(hahn-noo-KAH) n. Hanukkah, the Jewish festival of re-dedication is also known as the Feast of Dedication or the Festival of Lights. It is an eight day festival beginning on the 25 th day of Kislev. The story of Hanukkah, found in 1 Maccabees, begins when Antiochus IV desecrated the Temple by offering pigs on the altar. A group led by Mattathias and his sons revolted and rededicated the Temple . According to tradition, as recorded in the Talmud, there was only enough oil to light the menorah for one day. Miraculously, it burned for eight days, the time the priests needed to prepare a fresh supply of oil for the menorah. An eight day festival was declared to commemorate this miracle. A special menorah, or Hanukkia, with 9 branches is used. Eight of the branches are for the eight days and one branch is a servant, or Shamash, which is lit first and used to light the other candles each day.
Obviously this festival was important to our Messiah, since He was at the temple at the time of the feast (John 10:22 -24). The servant candle, lighting all the other candles is a picture of Yeshua’s light shining in all believers. Yeshua told His disciples, “I am the light of the world” (John 8:12 ). On another occasion, He instructed them, “You are the light of the world; Let your light shine before men in such a way that they may see your good works, and glorify your Father who is in heaven” (Matthew 5:16 ). In the same way, it is traditional to place the Hanukkia in a window so that its light radiates outward and illuminates the darkness of the outside world.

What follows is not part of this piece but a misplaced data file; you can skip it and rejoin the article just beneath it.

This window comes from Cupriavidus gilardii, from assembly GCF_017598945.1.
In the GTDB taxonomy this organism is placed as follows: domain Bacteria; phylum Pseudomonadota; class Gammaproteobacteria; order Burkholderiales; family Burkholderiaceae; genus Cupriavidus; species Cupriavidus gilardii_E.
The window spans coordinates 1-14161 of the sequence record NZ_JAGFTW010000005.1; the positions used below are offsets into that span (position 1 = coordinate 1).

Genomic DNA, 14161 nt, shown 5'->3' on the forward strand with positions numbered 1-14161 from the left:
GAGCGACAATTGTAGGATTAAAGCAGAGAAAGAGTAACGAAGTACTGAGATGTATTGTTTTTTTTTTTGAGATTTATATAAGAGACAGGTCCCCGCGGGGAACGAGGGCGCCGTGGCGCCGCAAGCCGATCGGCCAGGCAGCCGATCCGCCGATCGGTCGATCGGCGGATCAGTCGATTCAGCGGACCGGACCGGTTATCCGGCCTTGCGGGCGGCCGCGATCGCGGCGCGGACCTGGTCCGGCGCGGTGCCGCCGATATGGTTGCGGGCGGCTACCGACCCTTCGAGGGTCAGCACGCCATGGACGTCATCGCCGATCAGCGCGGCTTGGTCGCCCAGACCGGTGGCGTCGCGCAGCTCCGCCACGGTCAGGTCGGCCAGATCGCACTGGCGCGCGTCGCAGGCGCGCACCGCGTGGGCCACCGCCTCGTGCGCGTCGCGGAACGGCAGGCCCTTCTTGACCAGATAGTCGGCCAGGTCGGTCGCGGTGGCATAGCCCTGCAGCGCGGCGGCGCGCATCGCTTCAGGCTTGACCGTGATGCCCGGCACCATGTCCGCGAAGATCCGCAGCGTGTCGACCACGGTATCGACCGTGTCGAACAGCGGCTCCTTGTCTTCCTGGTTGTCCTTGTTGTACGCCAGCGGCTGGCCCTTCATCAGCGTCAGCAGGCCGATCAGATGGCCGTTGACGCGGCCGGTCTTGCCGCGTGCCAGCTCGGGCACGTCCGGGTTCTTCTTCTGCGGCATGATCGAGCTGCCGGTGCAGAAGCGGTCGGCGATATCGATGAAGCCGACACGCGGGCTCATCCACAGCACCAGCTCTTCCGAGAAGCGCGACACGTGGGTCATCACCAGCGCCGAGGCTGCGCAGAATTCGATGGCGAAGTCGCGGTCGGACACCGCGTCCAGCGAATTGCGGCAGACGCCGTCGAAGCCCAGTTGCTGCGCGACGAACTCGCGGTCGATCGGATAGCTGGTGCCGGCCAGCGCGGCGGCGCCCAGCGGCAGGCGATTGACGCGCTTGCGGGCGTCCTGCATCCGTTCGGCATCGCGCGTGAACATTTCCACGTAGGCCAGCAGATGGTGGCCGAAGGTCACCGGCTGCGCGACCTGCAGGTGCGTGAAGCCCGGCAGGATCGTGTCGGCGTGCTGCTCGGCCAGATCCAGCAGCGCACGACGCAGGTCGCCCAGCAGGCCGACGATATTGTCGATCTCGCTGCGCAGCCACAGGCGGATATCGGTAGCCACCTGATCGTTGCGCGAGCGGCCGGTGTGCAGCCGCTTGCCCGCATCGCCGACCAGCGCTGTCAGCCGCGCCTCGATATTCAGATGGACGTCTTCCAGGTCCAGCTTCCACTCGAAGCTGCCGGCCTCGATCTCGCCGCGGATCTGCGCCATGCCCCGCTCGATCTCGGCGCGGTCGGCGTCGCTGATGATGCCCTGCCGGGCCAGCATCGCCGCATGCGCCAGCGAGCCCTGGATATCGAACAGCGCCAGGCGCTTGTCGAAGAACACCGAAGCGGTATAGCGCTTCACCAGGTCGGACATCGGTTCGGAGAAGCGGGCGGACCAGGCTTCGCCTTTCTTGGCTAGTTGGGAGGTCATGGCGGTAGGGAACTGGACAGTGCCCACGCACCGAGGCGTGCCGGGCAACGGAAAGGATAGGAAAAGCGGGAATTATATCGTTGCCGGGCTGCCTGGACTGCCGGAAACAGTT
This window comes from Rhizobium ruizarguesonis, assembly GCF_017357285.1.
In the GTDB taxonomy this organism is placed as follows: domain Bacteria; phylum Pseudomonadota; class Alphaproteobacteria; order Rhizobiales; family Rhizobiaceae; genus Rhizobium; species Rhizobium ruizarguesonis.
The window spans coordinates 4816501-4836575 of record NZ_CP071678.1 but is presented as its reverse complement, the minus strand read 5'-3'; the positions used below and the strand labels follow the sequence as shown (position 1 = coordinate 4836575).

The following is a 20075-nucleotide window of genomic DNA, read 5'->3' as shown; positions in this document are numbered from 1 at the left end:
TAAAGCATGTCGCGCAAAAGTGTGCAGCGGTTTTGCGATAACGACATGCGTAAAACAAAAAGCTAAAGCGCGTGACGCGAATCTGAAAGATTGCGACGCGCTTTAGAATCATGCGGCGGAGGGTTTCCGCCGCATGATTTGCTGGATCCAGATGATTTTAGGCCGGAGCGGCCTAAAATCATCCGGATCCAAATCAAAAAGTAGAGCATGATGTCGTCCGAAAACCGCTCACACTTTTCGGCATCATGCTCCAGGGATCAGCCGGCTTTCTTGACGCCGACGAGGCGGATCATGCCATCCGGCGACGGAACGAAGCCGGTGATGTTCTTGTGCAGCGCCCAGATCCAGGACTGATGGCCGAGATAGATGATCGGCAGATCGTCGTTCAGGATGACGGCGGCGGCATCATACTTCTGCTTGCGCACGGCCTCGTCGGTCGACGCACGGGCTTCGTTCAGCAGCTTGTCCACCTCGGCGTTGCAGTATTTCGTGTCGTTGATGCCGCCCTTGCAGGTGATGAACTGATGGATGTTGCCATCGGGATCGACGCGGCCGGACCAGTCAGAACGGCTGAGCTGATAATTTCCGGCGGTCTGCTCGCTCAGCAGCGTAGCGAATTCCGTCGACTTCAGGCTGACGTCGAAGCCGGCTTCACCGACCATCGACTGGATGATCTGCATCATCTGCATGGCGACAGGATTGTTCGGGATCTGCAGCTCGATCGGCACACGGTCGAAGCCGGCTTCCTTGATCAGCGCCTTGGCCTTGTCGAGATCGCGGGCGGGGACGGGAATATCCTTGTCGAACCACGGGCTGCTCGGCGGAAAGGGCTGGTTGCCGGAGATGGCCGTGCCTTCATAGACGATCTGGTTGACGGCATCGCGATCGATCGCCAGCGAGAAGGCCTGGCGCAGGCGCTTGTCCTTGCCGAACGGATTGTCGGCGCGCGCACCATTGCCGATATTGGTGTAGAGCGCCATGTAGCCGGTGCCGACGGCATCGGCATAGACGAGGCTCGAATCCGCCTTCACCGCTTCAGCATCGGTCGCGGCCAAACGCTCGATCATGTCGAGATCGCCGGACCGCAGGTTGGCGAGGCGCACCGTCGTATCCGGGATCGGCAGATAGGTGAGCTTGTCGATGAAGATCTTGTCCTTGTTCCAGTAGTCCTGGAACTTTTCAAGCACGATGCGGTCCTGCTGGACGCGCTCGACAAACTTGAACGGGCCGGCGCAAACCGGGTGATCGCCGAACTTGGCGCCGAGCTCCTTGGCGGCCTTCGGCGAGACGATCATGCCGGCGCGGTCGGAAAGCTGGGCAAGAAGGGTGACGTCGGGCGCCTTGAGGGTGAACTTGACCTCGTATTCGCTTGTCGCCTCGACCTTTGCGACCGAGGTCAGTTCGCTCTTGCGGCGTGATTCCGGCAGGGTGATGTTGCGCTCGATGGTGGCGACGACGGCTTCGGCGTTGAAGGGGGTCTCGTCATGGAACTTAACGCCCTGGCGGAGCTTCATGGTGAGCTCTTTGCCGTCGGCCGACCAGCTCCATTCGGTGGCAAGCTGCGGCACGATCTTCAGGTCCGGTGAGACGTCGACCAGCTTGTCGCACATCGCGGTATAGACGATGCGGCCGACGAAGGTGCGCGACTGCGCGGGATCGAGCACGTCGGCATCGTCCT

The celebration of Hanukkah is relevant and important for all believers. It is the story of tenacious zeal for Torah, devotion to God’s commandments, and the will to stand up for what is right and holy. It is the story of the rededication of God’s Temple and His people.
It is traditional to eat foods that are fried in oil or made with oil during Hanukkah, such as latkes (crisp potato pancakes), soofganiot (jam-filled donuts), and loukomades (fried dough balls with honey).